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Data shows that the volume of BTC transactions on the over-the-counter peer-to-peer marketplace, LocalBitcoins, has increased dramatically in countries suffering from high Most people who know anything about the economy have heard the word inflation. It is usually thrown around as a... More rates.
While the numbers are not quite as high as some of the most popular cryptocurrency markets in some of the larger developed nations like the United States, for example, trading volume is certainly increasing at a considerable rate.
The volume of transactions occurring on LocalBitcoins has increased considerably in countries experiencing economic turmoil, including Argentina, Chile, and Venezuela. It has been widely reported how the citizens of these countries have turned to cryptocurrencies, most notably , to tackle the high inflation rates, simply just to feed themselves.
Respected cryptocurrency proponent Jameson Lopp recently commented on the matter:
— Jameson Lopp (@lopp) January 1, 2020
LocalBitcoins is a popular peer-to-peer marketplace for trading Bitcoins locally. While volumes for these specific countries have hit all-time highs, global volumes have stagnated over the past few months.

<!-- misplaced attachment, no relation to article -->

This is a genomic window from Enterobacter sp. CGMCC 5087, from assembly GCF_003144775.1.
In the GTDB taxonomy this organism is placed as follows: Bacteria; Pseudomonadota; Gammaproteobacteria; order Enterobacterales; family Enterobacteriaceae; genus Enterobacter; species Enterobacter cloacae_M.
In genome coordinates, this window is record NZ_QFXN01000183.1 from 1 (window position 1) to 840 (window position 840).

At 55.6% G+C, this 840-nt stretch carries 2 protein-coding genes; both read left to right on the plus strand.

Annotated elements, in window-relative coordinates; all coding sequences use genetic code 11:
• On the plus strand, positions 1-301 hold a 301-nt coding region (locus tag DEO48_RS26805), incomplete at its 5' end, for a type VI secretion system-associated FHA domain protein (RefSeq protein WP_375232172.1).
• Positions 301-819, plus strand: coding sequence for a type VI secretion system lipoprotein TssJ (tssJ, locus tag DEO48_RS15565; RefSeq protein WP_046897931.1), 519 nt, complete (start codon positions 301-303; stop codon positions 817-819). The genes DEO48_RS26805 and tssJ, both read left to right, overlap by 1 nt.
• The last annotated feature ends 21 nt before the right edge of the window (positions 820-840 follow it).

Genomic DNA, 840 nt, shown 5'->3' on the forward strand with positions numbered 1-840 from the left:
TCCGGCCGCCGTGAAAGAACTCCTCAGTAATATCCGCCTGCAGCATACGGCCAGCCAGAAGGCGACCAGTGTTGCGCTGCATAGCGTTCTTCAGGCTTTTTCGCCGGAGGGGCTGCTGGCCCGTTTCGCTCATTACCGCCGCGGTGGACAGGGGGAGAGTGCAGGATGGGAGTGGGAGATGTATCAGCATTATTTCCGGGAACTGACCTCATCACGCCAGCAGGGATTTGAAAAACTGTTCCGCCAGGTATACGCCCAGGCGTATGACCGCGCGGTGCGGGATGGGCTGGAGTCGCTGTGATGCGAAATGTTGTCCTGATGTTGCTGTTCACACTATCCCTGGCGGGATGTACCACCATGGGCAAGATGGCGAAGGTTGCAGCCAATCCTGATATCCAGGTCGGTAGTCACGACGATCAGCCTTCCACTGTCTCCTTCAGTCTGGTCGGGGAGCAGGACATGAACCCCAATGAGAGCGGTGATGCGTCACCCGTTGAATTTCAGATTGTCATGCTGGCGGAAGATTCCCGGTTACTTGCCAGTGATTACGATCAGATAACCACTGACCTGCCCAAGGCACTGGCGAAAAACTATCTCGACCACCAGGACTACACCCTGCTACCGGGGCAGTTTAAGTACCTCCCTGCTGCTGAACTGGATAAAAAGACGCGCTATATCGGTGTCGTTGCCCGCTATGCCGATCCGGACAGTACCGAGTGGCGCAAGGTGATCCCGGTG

The final days of 2019 saw record levels of Bitcoin trading in both Venezuela and Argentina, reaching $25 million and $545,000 respectively. Data from Coin Dance shows a consistent rise in volumes in both countries. The continual increase is indicative of strong support for the digital currency.
The use of cryptocurrencies in countries with high inflation has been a major talking point in pro-cryptocurrency discussions.
The ease with which donors from all over the world can send those living in these countries has helped cryptocurrencies gain more of a spotlight. The United States has imposed sanctions on Venezuela, which has already suffered from immense economic pressure. One Satoshi (0.00000001 BTC), the smallest unit of Bitcoin, is almost equal to one Venezuelan Bolivar, a staggering remark on the state of the nation’s economy.
The Venezuelan government has also taken an interest in Bitcoin, as the state-owned oil company Petroleos de Venezuela SA (PDVSA) is attempting to utilize Bitcoin and the central bank to circumvent these sanctions.
Venezuela has been considered something of a testing ground for Bitcoin, with discussions centering around the fact that Bitcoin could replace fiat currencies in inflationary economies. While Bitcoin has been seen as a good hedge against traditional assets and has achieved a great deal since its inception, it still has a long way to go in terms of becoming a recognized global currency.
Lawmakers across the world are still forming regulations for the asset class, though multiple countries have stated in the past few months that they would be taking a closer look at cryptocurrencies and their value in the new decade.
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